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Photo by Joe Camporeale / USA TODAY Former Minnesota Vikings head coach Leslie Frazier hangs his head after the Vikings lost to the New York Giants on Oct. 21 at Metlife Stadium. Frazier was fired Monday after a 5-10-1 season.

Vikings fire head coach Frazier

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The Dickinson Press
Vikings fire head coach Frazier
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By Rick Lubbers

MINNEAPOLIS — A sign outside the Metrodome read, “Thanks for the Memories,” as jubilant Vikings fans filed out of the stadium for the final time Sunday afternoon.


The Vikings celebrated the Metrodome’s past every chance they could Sunday — including trotting out Hall of Fame coach Bud Grant to blow into a giant horn before the game and playing video vignettes from former players during stoppages in play. Minnesota then engineered a fourth-quarter comeback over the Detroit Lions to put a victorious punctuation on the Dome’s history dating back to 1982.

Those warm recollections probably didn’t erase the more recent memories of a sub-.500 record, soothe the pain of unfulfilled expectations or remove the cloud of doubt over coach Leslie Frazier’s head, but Cordarrelle Patterson, the Vikings’ electric rookie triple threat, gave his teammates, coaches and fans reason to look ahead and not dwell on a 5-10-1 campaign.

Patterson provided most of Sunday’s on-field memories by scoring two touchdowns and setting a team record seemingly every time he touched the ball. The NFL schedule-makers played a hand, too, by committing the lowly Lions — the Vikings’ yearly version of a homecoming opponent —to that date. Prior to Sunday, they were 7-23 at the Dome. And even though the Lions led 13-7 in the fourth quarter, the Football Fates declared the day be painted purple and not Honolulu blue.

Sure enough, Patterson’s 8-yard TD reception from quarterback Matt Cassel at 9:19 of the fourth quarter proved to be the game-winning score. Add to that a 50-yard rushing touchdown in the first quarter (originally drawn up as a pass option play), and his coaches and teammates couldn’t find enough accolades following the game.

“I think he’s going to be pretty special,” Frazier said. “He stays healthy, the sky is the limit. He’s a very talented young man without question. That’s obvious. He can be one of the all-time greats before it’s over.”

Ditto, said Cassel.

“Cordarrelle Patterson has done a tremendous job throughout the year growing as a player,” he said. “Obviously, he has tremendous physical attributes. He’s big. He runs. There was never one time this year that I remember when the first player to come in contact with him made the tackle. He has all the physical attributes that you look for in outstanding players.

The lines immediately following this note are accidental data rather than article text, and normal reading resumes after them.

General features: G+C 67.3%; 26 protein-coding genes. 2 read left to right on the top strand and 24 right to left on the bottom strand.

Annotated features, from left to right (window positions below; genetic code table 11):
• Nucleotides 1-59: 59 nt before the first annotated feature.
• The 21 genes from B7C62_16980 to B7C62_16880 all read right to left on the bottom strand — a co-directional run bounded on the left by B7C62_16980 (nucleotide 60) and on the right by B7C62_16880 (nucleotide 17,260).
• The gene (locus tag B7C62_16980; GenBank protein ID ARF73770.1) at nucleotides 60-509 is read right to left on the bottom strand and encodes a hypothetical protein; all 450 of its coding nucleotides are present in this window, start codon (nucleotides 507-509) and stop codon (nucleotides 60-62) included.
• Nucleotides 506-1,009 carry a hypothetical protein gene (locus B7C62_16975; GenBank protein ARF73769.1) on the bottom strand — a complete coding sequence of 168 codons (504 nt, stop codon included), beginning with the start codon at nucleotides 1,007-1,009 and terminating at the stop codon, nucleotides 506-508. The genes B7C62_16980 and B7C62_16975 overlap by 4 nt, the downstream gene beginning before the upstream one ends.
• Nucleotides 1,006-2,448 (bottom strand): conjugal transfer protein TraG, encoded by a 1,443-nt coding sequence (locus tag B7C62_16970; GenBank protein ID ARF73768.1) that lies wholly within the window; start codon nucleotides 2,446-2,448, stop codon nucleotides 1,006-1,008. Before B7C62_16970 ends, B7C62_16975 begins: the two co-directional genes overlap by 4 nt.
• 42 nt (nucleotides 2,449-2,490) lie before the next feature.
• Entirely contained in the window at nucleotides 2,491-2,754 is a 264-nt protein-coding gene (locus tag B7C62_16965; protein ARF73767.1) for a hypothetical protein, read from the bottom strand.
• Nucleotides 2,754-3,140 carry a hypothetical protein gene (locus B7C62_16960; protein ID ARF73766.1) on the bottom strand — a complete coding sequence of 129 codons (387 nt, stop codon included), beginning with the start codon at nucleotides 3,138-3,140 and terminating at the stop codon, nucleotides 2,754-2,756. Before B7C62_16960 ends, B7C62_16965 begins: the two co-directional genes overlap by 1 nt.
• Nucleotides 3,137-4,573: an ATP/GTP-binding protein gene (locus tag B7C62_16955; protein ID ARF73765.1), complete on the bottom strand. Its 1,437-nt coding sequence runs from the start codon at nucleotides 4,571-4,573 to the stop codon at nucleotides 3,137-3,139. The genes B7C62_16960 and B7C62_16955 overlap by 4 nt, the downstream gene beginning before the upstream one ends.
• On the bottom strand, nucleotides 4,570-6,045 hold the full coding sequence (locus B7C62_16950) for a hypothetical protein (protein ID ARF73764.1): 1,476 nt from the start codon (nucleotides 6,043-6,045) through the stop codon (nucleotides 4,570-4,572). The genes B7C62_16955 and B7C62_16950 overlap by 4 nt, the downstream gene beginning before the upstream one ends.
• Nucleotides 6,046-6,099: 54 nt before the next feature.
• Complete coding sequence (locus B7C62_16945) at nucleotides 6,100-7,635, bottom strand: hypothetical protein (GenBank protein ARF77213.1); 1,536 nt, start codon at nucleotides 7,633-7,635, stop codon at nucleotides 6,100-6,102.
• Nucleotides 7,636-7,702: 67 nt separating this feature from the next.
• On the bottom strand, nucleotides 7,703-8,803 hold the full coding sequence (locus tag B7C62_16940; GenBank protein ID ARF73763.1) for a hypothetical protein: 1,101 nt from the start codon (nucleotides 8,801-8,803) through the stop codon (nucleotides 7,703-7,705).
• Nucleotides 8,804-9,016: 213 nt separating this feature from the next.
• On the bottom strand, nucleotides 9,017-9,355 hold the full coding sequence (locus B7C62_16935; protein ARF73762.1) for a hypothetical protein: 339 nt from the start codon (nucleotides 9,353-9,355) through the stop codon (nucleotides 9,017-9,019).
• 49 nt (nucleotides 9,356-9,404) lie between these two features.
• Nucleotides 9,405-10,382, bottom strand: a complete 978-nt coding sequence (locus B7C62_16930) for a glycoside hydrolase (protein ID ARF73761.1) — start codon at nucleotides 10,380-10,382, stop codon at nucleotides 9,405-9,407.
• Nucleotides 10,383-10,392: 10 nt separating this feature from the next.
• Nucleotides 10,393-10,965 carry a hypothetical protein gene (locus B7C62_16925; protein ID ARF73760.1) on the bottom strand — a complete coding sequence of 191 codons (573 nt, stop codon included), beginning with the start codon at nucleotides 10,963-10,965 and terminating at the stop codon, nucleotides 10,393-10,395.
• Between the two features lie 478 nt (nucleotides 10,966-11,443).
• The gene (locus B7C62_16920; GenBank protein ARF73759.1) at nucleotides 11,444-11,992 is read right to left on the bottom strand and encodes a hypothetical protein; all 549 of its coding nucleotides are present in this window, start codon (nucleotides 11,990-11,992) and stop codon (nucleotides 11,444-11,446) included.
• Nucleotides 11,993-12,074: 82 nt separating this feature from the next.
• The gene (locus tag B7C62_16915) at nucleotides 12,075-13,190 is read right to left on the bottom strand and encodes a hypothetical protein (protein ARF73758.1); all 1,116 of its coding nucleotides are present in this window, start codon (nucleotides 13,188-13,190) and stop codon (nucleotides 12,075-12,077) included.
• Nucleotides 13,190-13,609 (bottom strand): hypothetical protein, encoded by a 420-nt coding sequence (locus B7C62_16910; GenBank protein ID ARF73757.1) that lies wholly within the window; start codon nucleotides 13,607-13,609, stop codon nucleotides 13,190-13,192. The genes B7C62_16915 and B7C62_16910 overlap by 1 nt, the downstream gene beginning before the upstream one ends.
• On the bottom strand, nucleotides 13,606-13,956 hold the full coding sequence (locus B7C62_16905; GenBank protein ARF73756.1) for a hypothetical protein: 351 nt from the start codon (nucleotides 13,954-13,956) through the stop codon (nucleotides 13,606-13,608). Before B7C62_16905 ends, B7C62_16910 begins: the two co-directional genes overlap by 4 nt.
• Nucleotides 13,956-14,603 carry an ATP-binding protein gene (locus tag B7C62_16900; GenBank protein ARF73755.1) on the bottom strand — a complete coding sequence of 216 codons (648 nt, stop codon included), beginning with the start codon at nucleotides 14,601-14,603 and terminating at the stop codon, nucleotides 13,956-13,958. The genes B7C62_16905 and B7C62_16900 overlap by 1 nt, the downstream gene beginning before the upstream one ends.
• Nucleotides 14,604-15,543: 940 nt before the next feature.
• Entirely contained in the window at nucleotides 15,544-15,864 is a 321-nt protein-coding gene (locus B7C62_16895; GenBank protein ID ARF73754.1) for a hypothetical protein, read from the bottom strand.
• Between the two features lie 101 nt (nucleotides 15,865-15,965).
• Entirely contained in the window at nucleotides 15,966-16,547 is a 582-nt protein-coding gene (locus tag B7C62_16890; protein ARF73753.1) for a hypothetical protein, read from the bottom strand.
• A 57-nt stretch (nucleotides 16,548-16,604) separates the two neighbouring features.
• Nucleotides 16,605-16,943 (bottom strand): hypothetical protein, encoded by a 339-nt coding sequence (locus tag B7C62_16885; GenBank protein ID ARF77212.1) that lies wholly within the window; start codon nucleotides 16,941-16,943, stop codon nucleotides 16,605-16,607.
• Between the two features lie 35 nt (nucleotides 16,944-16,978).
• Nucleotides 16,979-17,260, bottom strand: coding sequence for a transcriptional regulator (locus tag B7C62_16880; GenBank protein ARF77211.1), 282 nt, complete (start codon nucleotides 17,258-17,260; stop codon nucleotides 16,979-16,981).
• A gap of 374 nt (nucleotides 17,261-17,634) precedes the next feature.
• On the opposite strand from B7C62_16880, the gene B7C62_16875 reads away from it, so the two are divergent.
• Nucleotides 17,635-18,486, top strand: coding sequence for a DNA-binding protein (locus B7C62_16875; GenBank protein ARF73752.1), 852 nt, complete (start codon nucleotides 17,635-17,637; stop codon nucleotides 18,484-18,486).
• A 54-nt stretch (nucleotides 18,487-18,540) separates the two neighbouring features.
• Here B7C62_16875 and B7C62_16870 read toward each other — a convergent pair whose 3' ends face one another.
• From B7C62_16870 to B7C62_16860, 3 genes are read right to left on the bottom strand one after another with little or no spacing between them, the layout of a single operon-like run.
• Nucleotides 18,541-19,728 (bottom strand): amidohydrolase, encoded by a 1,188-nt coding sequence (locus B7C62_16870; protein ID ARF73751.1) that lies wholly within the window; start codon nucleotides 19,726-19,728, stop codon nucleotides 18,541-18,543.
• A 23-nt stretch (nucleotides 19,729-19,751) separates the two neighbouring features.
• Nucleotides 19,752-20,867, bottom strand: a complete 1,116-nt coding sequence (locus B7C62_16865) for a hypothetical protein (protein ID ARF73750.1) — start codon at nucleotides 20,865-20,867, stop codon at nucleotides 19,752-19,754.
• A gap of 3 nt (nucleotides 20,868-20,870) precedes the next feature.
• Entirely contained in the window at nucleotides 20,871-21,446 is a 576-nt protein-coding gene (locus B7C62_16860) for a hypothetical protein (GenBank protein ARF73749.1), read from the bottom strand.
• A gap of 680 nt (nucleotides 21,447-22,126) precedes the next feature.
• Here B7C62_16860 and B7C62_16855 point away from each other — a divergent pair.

“It’s just him learning, playing a little football, and learning on the football field. He went to one year of junior college, one year at Tennessee and now he is in the NFL, so for him, I think that the sky is the limit as long as he continues to work and continues to grow.”

But even though Patterson’s TDs transfixed the crowd in the first and fourth quarters, spectators nearly fell asleep during the rest of it. Numerous miscues, missed opportunities, the injury-related absences of Vikings running back Adrian Peterson and Lions wide receiver Calvin “Megatron” Johnson, and overall lackluster play from both teams gave the game the feel of a preseason tilt, not a season finale.

That odd atmosphere wasn’t lost on the players.

“It was kind of an eerie feeling in there today,” said Detroit quarterback Matthew Stafford. “It didn’t really feel like a normal Metrodome game, to tell you the truth. It wasn’t crazy loud as it has been in the past. I think fans were maybe just a little bit reflective as to what had been going on here for a long time.”

Or still frozen. While it was 67 degrees inside the Metrodome, it was 3 below zero outside with a minus-21 wind chill. So, they can be forgiven if their lips were still iced over for much of the game.

Patterson joked that he isn’t looking forward to playing the next two seasons outside at the Minnesota Gophers’ venue while waiting for the new Vikings stadium to be built.

“I really don’t want to play outside; it’s kind of cold up here in Minnesota,” he said with a grin. “My family came up this weekend; they said that they probably weren’t going to come back because it was too cold. So, playing outside, I wish it wasn’t true, but you have got to do what you have got to do, and this is my job, so I can’t say no.”

Not that cold weather will slow him down any.

He added several accomplishments to his growing NFL resume, including:

V Vikings team records for most kickoff return yards (1,393) and highest kickoff return average (32.4) in a season.

V Franchise and NFL marks for most rushing TDs by a wide receiver in a season (three).

V Minnesota record for longest scoring run by a wide receiver (50 yards).

The Vikings brought Patterson along slowly this season, but opposing defensive coordinators will have many sleepless nights ahead of them scheming ways to stop both Patterson and a healthy Peterson next season — and beyond.

“I enjoyed my first year,” Patterson said. “There are great memories here in the Dome. We couldn’t do it without the fans behind our back 100 percent. Each game I’m enjoying it — and always smiling — just trying to make plays and trying to help my team out.”

Patterson helped close the book on a multitude of pleasant Metrodome memories, but his potential for superstardom will likely yield many more at new venues in the future.

Lubbers is the sports editor of the Duluth (Minn.) News Tribune, which is a part of Forum News Service. Email him at and follow him on Twitter at ricklubbersdnt.

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